StoryCorps
12:59 am
Fri October 11, 2013

A Grandmother, Her Grandson And Fitting In — Together

Originally published on Fri October 11, 2013 9:52 am

Growing up, Barbara Handelsman often felt out of step with her family.

"When I was really little, I thought my sister always had all the power because she was pudgy and cute, where I had all elbows and knees," Barbara says. "I was so shy. I had no idea how to be the popular kid, and so I felt incompetent when it came to trying to be an A+ anything."

When she was 80, Barbara visited StoryCorps in Ann Arbor, Mich., with her 20-year-old grandson Aaron, who says her feelings of isolation came as news to him. "I didn't realize that you felt that way so often. I can identify, but I've always had you," he says.

"You know, I have lots of people in my family who think I am OK," Barbara tells him. "But, there's something about me that they would rather fix. But my experience with you is that I'm always perfectly free to be me."

Aaron and Barbara often went on adventures together, he says, and she introduced him to "the freedom to not worry about saying or doing something others would consider to be foolish."

"I remember we were climbing through the forest, and there's this yellow tape that said Do Not Enter. You know, the mischievous side of me really wanted to do that, and you came right along with me," he says. "That was the first time I'd ever been encouraged by an adult to cross a border. I think we bring out the best in each other in a lot of ways."

Barbara's advice to her grandson: Be yourself. "Don't let any adult ever convince you that you should be somebody else. Don't let them try to give you a cheerful personality if that's not who you are. Be who you are," she says.

Barbara passed away two years after this interview was recorded.

Audio produced for Morning Edition by Katie Simon.

Click on the audio link above to hear Barbara's story.

Copyright 2013 NPR. To see more, visit http://www.npr.org/.

Transcript

STEVE INSKEEP, HOST:

It is Friday, time for StoryCorps, the project recording conversations between loved ones. Growing up, Barbara Handelsman often felt out of sync with her family, but when she was 80, she visited StoryCorps with someone she's always had a special connection with, her 20-year-old grandson, Aaron.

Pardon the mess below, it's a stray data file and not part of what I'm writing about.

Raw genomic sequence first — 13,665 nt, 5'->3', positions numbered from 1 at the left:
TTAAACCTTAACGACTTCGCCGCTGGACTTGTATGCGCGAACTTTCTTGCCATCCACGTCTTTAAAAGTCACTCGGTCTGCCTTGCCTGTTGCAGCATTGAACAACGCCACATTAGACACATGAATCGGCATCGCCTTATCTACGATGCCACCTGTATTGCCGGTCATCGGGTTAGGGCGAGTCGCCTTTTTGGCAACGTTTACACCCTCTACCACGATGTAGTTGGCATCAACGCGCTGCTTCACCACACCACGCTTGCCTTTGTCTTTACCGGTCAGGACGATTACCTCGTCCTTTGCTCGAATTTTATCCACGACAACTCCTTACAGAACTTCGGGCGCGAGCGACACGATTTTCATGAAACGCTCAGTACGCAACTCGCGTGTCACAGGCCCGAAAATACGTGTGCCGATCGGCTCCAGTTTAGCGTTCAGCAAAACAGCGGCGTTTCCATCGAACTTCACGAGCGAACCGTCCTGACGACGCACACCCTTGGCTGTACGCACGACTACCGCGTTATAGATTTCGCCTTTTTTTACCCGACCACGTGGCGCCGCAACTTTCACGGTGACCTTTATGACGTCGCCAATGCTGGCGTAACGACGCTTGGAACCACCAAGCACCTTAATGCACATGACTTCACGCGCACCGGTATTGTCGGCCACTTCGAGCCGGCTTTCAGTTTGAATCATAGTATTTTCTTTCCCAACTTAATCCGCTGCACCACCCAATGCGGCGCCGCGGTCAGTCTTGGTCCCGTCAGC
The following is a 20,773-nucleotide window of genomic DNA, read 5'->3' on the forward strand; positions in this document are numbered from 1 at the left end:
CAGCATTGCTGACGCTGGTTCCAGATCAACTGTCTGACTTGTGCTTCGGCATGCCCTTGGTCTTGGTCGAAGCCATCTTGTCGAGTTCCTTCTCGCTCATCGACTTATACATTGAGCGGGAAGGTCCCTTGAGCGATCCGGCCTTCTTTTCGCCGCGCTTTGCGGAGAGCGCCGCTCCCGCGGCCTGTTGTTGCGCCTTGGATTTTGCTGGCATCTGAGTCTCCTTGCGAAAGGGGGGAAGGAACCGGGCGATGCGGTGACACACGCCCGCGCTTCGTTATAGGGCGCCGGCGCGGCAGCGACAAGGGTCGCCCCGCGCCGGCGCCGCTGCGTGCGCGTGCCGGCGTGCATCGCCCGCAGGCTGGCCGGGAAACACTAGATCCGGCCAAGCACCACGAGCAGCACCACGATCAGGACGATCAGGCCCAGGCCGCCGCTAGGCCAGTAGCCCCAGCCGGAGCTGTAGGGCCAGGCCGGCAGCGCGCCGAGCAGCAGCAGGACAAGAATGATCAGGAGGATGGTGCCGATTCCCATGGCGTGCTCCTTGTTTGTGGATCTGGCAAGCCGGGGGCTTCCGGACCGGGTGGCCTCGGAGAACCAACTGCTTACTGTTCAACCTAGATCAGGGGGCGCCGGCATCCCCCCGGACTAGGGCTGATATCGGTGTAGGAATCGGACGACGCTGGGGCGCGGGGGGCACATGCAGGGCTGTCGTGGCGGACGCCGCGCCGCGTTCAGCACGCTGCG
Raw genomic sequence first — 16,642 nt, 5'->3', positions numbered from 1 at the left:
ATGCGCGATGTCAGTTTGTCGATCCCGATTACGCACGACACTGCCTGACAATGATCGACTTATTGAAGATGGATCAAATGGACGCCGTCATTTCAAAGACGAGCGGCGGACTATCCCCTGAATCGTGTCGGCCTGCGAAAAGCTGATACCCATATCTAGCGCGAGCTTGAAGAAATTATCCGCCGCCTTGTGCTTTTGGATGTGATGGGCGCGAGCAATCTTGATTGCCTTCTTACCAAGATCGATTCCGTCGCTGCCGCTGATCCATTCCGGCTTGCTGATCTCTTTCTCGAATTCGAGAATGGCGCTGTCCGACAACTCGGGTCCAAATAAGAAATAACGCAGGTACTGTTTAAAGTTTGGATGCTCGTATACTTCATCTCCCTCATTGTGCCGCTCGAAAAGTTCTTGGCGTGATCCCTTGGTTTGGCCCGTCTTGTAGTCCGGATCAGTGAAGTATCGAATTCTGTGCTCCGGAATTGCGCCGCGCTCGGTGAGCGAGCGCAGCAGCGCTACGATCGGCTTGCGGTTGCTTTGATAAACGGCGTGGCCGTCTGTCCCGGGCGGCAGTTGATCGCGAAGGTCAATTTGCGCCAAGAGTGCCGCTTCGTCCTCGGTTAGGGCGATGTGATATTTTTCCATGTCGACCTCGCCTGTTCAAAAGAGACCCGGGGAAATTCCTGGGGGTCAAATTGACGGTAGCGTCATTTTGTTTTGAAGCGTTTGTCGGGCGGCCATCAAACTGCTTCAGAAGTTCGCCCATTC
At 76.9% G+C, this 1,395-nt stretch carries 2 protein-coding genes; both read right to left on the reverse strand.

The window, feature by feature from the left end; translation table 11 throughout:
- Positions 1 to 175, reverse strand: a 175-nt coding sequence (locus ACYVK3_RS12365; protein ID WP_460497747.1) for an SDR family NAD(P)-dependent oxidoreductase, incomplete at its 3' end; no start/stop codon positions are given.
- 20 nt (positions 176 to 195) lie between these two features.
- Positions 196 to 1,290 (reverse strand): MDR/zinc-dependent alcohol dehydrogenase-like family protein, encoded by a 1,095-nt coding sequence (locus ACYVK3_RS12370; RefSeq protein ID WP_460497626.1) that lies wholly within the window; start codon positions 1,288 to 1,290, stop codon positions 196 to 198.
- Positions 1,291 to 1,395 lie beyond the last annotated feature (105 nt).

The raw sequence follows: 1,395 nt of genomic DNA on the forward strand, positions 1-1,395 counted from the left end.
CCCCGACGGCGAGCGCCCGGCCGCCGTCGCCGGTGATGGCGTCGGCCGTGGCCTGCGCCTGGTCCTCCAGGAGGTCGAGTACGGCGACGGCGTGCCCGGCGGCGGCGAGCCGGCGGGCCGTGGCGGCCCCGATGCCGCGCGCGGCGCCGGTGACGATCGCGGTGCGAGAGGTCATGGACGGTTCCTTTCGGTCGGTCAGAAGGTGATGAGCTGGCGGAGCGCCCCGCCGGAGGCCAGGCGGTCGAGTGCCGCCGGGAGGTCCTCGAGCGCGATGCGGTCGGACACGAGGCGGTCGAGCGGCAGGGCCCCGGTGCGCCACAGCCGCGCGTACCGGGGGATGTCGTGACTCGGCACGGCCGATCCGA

BARBARA HANDELSMAN: When I was really little I thought my sister always had all the power because she was pudgy and cute, where I had all elbows and knees. I was so shy. I had no idea how to be the popular kid at a party, and so I felt incompetent, when it came to trying to be an A-plus anything.

AARON HANDELSMAN: I never heard you talk about feeling so isolated. I didn't realize that you felt that way so often. I can identify, but I've always had you. There's this big part of my childhood that consists of adventures with you. Do you remember when we had those inflatable kayaks that we took on the Huron River? I think you were 77 and I couldn't wait to go and brag to my friends about how I had such a cool, like, badass grandmother who was kayaking down a river with me.

HANDELSMAN: You know, I have lots of people in my family who think I am OK, but, there's something about me that they would rather fix. But my experience with you is that I'm always perfectly free to be me.

HANDELSMAN: And you introduced me to the freedom to not worry about saying or doing something others would consider to be foolish. I remember we were climbing through the forest, and there's this yellow tape that said: Do Not Enter. You know, the mischievous side of me really wanted to do that, and you came right along with me. That was the first time I'd ever been encouraged by an adult to cross a border. I think we bring out the best in each other in a lot of ways.

HANDELSMAN: We do.

HANDELSMAN: I don't know if I've even told you, but I see you as an incredibly interesting person and one of the most admirable people in my life.

HANDELSMAN: I have advice, and my advice is: be yourself. Don't let any adult ever convince you that you should be somebody else. Don't let them try to give you a cheerful personality if that's not who you are. Be who you are.

INSKEEP: Barbara Handelsman with her grandson Aaron at StoryCorps in Ann Arbor, Michigan. She passed away after this interview. Their conversation, like all StoryCorps interviews is at the Library of Congress and you can read this story and more in StoryCorps latest book, "Ties That Bind."

(SOUNDBITE OF MUSIC)

INSKEEP: This is NPR News. Transcript provided by NPR, Copyright NPR.

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